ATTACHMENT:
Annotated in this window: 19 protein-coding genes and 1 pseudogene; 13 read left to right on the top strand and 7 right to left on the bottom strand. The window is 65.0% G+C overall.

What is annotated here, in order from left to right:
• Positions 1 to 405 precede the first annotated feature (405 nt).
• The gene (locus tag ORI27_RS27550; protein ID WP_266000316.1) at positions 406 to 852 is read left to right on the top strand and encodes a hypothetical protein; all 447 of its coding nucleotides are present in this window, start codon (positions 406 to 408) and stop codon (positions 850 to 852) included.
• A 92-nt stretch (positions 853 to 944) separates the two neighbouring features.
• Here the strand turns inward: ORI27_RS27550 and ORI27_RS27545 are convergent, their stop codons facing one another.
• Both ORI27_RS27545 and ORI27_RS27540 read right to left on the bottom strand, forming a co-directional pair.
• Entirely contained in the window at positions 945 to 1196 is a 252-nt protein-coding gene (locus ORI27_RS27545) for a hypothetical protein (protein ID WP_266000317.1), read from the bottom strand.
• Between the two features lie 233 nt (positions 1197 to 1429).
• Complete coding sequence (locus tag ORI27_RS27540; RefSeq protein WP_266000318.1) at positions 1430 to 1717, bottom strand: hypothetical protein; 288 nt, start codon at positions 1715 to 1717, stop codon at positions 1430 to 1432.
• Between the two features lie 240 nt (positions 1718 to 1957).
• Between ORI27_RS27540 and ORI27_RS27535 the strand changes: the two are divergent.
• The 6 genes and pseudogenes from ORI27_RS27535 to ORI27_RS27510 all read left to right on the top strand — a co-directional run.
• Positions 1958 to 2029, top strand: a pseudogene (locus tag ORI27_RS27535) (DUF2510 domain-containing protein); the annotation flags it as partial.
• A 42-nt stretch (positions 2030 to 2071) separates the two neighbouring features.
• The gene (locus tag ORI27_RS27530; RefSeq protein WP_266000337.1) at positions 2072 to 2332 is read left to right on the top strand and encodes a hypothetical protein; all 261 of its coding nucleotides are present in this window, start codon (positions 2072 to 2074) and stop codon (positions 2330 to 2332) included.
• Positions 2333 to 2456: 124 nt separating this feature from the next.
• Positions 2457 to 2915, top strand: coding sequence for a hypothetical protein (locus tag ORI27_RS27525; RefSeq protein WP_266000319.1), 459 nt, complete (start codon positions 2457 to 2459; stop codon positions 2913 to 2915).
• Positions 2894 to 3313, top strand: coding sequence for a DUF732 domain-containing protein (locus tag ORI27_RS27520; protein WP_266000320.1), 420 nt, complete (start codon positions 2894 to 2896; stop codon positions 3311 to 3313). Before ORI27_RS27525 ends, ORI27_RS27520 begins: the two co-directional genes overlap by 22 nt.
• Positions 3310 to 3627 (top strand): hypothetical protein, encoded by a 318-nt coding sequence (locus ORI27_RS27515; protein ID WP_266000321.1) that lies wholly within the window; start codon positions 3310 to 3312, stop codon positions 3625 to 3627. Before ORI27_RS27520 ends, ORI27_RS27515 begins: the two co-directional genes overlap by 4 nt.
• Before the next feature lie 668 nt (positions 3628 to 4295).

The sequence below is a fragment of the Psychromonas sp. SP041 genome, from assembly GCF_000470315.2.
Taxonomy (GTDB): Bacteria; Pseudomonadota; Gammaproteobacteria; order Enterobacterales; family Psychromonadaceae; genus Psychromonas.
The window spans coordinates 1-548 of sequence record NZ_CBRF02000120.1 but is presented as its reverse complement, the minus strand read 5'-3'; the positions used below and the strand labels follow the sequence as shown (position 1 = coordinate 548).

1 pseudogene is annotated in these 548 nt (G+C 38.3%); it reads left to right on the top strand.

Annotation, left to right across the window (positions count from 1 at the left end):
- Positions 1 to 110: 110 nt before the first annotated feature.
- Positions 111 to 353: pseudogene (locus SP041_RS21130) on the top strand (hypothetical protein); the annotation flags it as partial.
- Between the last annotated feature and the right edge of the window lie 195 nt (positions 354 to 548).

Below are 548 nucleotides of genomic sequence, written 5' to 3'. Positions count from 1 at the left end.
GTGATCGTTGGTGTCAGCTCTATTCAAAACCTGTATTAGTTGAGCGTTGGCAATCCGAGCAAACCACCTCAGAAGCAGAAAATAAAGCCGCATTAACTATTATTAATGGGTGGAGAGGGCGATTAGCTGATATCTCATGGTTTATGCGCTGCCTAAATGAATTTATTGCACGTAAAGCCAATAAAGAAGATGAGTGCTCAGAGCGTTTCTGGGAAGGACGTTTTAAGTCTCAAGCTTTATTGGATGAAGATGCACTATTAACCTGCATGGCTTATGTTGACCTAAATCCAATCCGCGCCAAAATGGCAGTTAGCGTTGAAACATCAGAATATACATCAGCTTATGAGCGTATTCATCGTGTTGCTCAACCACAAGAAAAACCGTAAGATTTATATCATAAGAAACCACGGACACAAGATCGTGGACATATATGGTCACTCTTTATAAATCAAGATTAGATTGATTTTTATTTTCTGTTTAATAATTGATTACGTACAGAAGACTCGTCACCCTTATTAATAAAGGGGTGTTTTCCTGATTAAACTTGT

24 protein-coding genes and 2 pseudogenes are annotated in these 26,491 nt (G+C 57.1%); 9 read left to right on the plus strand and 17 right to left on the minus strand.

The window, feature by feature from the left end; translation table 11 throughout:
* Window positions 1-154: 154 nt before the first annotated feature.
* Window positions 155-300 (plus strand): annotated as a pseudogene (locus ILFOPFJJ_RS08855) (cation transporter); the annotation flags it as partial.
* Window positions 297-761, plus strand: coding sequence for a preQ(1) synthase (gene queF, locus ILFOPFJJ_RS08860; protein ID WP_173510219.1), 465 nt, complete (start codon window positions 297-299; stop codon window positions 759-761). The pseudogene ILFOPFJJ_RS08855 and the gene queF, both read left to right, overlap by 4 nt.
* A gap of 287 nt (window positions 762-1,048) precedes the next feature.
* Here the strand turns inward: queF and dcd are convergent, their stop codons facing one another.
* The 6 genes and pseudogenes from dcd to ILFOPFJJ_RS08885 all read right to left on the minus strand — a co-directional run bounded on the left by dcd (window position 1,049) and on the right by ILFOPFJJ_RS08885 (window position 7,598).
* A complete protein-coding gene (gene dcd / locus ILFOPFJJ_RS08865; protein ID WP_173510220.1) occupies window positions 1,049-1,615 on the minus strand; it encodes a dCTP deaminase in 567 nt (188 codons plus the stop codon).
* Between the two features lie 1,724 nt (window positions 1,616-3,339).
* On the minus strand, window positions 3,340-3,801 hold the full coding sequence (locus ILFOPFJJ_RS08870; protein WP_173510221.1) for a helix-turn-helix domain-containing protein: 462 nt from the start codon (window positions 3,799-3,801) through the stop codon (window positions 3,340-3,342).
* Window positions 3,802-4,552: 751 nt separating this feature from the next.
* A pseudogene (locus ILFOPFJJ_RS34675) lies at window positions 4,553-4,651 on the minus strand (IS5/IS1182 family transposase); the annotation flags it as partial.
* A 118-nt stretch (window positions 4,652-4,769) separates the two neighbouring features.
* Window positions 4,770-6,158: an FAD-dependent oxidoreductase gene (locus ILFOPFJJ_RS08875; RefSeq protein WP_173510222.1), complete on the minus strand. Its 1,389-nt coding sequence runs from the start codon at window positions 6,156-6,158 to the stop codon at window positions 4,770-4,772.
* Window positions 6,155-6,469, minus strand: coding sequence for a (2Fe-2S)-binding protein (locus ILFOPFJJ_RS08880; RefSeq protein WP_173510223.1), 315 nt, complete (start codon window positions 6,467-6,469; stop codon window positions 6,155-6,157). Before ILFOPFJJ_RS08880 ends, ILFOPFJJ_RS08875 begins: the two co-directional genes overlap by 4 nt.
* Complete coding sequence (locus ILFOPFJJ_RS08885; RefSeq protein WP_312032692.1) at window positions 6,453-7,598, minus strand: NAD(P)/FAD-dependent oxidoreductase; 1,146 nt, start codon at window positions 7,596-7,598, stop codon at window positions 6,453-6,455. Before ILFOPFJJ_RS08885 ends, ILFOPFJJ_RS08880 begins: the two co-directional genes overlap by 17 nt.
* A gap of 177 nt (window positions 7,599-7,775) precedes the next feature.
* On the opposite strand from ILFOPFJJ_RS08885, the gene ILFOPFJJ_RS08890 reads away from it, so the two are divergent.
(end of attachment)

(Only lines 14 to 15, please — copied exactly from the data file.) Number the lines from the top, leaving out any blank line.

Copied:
• Positions 1958 to 2029, top strand: a pseudogene (locus tag ORI27_RS27535) (DUF2510 domain-containing protein); the annotation flags it as partial.
• A 42-nt stretch (positions 2030 to 2071) separates the two neighbouring features.